I know I should be careful here as outside of certain sociology departments where postmodernism is often either shrugged off or laughed off (one of which I was a student) as an extremely outdated theory, it still seems all the rage in academic departments of all stripes as well as within a good portion of the art world. It’s often described as the hot ‘new’ thing but just how new can a theory that’s been around since 1870 as a theory and term that was first used to argue for moving beyond Impressionists really be? Why do we chain ourselves to this theory as the end all be all?

Don’t get me wrong, PoMo was and is important as it hammered home the point that the optimism, colonialism, reckless imperialism, and so many other -isms of modernity had come to a bitter and rightful end but its recent propensity toward deconstruction and toward a sense of meaningless has too often ended up promoting a hyper-individualism when combined with the oft misunderstood notions of cultural and moral relativism. The great irony here is that over the years PoMo has itself become a meta-theory–one of the major things it criticized regarding modernity.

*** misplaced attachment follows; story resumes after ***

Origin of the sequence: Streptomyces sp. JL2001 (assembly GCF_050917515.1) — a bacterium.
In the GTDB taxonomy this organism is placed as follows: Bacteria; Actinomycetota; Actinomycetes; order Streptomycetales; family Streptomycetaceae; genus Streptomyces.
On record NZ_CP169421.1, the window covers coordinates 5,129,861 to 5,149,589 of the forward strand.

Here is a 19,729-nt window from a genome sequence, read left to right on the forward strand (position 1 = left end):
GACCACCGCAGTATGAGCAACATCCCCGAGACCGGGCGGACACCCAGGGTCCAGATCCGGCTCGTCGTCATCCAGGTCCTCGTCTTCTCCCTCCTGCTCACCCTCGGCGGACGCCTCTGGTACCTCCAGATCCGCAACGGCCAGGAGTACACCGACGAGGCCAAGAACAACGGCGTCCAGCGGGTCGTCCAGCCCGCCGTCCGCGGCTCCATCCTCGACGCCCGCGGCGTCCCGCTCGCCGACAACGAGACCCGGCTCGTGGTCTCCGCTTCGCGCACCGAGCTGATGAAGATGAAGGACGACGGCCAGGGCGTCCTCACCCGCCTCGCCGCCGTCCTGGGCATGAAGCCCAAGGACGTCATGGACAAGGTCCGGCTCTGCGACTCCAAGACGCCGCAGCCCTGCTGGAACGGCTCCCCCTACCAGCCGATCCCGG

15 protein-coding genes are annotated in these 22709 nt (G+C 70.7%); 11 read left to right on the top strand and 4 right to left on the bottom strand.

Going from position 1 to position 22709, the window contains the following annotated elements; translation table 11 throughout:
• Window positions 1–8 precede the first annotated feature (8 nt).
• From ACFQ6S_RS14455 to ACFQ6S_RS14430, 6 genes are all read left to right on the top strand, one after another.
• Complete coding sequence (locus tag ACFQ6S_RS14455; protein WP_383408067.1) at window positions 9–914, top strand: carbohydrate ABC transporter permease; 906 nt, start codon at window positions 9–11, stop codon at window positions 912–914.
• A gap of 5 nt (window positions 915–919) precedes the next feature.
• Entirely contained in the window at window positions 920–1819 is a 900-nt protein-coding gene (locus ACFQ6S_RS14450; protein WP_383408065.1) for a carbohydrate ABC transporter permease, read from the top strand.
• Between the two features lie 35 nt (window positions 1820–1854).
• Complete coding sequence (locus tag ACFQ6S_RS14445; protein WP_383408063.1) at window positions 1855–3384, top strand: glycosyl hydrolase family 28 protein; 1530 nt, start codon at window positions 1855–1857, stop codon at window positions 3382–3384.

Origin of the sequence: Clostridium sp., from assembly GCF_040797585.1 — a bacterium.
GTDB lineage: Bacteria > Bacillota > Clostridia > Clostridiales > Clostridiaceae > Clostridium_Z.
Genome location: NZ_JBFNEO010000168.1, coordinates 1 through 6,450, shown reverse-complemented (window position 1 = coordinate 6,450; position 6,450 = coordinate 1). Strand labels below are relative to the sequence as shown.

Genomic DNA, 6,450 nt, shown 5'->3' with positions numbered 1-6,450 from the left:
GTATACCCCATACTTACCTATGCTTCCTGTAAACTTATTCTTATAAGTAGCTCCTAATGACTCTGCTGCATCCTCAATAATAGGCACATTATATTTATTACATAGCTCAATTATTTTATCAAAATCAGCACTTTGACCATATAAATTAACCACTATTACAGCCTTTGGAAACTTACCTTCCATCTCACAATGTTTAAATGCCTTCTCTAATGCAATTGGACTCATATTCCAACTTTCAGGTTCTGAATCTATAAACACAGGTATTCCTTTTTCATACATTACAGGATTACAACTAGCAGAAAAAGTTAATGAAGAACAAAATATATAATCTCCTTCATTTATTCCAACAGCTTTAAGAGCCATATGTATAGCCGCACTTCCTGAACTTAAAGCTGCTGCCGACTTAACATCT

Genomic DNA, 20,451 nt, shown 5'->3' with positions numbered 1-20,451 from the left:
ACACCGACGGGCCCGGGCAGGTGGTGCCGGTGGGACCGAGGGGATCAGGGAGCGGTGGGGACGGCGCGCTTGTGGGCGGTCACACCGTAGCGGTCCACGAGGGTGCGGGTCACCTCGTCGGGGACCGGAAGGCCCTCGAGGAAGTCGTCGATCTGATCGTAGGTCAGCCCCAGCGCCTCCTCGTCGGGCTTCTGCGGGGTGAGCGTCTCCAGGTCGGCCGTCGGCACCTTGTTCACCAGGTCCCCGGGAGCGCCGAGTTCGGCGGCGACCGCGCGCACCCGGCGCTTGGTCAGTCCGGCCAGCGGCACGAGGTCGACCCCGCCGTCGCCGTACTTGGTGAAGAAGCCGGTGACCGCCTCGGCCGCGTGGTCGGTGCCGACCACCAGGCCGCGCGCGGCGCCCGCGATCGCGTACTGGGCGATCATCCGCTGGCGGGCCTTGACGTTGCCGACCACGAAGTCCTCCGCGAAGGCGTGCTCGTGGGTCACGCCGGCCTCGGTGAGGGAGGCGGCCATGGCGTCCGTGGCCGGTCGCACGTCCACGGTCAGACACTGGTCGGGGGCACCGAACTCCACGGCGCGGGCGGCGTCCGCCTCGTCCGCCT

“La Loge (The Theater Box)” by Pierre-Auguste Renoir

Put simply, it left us all wondering what the point of anything was and left us in a void of meaning and all without bothering to offer much other than a method of criticizing the world around us. Is it really a good idea to take a methodology that aspires to criticizing the worst of modernity and promote it to the status of a world view–one so well embraced that we’re left with little incentive to even think beyond it; to question it?

And what does this do to our ability to innovate–to produce social commentary that does stake out a stand? To move beyond great artists like Rothko or Pollock in terms of developing new schools? Would the initial rebellions against the academe and the subsequent invention and embrace of modern art ever have happened if those early artists had been so constrained by such a theory?